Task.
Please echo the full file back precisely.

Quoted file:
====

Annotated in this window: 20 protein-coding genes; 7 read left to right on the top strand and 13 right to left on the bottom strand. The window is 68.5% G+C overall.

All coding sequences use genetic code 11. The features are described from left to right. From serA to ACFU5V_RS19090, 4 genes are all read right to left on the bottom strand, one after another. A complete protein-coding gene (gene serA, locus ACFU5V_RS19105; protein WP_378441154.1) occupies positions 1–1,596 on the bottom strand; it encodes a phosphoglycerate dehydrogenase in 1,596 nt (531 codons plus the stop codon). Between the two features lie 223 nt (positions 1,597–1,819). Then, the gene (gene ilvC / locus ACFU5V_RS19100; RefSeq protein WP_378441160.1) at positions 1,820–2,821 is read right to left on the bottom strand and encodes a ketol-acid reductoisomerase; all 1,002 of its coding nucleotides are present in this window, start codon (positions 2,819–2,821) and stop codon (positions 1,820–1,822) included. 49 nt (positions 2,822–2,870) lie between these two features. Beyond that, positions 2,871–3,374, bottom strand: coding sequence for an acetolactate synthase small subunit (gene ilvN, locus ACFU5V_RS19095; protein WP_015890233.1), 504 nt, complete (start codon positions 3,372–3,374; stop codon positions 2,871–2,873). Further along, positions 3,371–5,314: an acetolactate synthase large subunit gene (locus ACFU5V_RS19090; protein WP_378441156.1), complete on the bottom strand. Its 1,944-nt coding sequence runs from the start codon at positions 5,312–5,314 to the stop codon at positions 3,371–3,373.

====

Annotated in this window: 20 protein-coding genes; 7 read left to right on the top strand and 13 right to left on the bottom strand. The window is 68.5% G+C overall.

All coding sequences use genetic code 11. The features are described from left to right. From serA to ACFU5V_RS19090, 4 genes are all read right to left on the bottom strand, one after another. A complete protein-coding gene (gene serA, locus ACFU5V_RS19105; protein WP_378441154.1) occupies positions 1–1,596 on the bottom strand; it encodes a phosphoglycerate dehydrogenase in 1,596 nt (531 codons plus the stop codon). Between the two features lie 223 nt (positions 1,597–1,819). Then, the gene (gene ilvC / locus ACFU5V_RS19100; RefSeq protein WP_378441160.1) at positions 1,820–2,821 is read right to left on the bottom strand and encodes a ketol-acid reductoisomerase; all 1,002 of its coding nucleotides are present in this window, start codon (positions 2,819–2,821) and stop codon (positions 1,820–1,822) included. 49 nt (positions 2,822–2,870) lie between these two features. Beyond that, positions 2,871–3,374, bottom strand: coding sequence for an acetolactate synthase small subunit (gene ilvN, locus ACFU5V_RS19095; protein WP_015890233.1), 504 nt, complete (start codon positions 3,372–3,374; stop codon positions 2,871–2,873). Further along, positions 3,371–5,314: an acetolactate synthase large subunit gene (locus ACFU5V_RS19090; protein WP_378441156.1), complete on the bottom strand. Its 1,944-nt coding sequence runs from the start codon at positions 5,312–5,314 to the stop codon at positions 3,371–3,373.